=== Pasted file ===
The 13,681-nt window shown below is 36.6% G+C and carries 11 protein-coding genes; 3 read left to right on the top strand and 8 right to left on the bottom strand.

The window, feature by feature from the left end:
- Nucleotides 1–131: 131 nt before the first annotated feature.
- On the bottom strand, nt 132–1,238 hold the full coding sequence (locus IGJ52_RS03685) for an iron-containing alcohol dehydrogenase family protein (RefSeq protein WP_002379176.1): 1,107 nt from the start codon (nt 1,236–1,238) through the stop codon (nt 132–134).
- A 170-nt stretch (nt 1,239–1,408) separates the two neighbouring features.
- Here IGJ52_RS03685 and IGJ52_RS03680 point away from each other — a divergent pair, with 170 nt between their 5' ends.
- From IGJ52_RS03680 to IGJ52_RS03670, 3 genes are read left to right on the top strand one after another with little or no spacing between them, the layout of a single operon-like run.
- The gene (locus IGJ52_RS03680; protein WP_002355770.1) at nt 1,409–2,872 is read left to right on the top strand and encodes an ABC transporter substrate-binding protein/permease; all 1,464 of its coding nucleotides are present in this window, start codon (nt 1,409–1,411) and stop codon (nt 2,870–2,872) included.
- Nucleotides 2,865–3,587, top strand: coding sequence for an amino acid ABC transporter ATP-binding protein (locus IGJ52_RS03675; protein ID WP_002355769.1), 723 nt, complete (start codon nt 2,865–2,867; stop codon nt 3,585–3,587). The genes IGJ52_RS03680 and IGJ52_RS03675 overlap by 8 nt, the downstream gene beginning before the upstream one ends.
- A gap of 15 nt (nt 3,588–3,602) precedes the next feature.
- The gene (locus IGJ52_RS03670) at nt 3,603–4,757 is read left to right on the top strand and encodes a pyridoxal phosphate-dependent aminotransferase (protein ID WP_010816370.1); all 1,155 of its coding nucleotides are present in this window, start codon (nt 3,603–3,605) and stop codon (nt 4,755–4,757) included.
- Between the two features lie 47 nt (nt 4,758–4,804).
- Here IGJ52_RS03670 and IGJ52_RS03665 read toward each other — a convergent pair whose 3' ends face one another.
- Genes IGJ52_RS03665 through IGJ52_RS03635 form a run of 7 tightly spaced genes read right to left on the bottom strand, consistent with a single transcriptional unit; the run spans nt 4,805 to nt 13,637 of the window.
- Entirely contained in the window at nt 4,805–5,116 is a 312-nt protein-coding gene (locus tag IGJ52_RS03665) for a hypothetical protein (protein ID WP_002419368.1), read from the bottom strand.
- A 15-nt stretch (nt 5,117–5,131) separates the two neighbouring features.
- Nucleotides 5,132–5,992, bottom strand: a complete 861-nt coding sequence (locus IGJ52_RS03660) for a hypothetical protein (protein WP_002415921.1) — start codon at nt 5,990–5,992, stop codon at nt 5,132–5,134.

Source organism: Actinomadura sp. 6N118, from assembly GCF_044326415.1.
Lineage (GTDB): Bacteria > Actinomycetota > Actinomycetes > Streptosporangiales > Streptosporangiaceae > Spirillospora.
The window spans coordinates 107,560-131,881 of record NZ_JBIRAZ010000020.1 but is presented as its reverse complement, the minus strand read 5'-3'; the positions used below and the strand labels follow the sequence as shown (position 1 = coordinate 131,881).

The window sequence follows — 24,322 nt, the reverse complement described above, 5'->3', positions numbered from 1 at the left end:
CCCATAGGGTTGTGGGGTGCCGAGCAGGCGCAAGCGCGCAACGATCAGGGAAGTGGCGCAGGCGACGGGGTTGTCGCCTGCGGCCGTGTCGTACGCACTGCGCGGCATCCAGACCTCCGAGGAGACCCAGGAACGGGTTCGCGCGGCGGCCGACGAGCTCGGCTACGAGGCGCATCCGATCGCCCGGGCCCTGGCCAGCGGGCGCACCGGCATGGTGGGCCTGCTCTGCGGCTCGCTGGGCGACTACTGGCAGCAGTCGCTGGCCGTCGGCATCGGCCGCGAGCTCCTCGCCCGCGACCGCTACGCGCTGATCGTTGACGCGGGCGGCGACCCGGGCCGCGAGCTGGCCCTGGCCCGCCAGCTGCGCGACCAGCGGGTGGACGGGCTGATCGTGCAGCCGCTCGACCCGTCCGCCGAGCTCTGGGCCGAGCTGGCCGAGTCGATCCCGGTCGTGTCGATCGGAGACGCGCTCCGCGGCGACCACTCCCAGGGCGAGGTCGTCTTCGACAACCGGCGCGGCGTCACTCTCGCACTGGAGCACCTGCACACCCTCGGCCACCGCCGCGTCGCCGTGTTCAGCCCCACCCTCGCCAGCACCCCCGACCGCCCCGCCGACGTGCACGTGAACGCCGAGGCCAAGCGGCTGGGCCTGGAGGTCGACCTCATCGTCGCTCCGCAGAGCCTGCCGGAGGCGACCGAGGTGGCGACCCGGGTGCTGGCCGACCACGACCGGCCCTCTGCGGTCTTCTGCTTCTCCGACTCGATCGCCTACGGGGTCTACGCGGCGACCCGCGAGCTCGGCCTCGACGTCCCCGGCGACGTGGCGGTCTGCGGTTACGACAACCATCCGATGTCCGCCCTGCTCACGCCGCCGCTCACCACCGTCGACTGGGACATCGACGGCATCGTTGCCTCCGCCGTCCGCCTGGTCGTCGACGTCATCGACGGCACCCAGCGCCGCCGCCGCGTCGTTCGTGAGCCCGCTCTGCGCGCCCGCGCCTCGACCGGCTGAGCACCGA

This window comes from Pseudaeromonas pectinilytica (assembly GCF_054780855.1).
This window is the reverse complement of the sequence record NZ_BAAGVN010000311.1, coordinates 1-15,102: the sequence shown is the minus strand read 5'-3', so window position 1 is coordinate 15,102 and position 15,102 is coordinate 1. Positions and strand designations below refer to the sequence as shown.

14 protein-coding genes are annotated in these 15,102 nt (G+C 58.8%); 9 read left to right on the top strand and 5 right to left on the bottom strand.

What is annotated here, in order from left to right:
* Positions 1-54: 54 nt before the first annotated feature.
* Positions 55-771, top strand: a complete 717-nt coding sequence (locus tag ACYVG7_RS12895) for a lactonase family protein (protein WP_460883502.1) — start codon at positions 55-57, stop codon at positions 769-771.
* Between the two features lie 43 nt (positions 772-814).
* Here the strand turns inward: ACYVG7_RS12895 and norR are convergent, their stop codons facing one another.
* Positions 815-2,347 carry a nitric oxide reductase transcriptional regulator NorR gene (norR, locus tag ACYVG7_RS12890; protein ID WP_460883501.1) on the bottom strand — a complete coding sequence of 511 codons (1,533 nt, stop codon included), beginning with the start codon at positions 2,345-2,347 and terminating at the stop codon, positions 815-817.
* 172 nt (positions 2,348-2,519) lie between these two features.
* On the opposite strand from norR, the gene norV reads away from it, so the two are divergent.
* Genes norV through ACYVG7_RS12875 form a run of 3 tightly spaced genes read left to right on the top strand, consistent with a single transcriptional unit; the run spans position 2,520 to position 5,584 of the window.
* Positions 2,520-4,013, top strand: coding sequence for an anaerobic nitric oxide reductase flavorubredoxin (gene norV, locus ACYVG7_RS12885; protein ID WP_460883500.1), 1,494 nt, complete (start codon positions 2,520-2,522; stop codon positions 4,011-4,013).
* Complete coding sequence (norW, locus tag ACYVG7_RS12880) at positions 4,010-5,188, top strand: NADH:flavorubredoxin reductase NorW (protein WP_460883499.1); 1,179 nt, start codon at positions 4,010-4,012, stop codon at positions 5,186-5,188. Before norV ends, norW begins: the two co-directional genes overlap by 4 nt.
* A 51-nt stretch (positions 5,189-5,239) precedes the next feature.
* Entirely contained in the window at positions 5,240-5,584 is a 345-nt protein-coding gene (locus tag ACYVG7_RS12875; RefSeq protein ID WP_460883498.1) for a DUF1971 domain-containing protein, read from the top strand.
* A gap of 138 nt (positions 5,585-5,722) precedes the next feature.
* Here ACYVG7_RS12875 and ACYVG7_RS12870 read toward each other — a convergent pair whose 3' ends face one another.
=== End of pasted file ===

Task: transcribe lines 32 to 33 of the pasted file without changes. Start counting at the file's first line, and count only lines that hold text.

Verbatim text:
* 172 nt (positions 2,348-2,519) lie between these two features.
* On the opposite strand from norR, the gene norV reads away from it, so the two are divergent.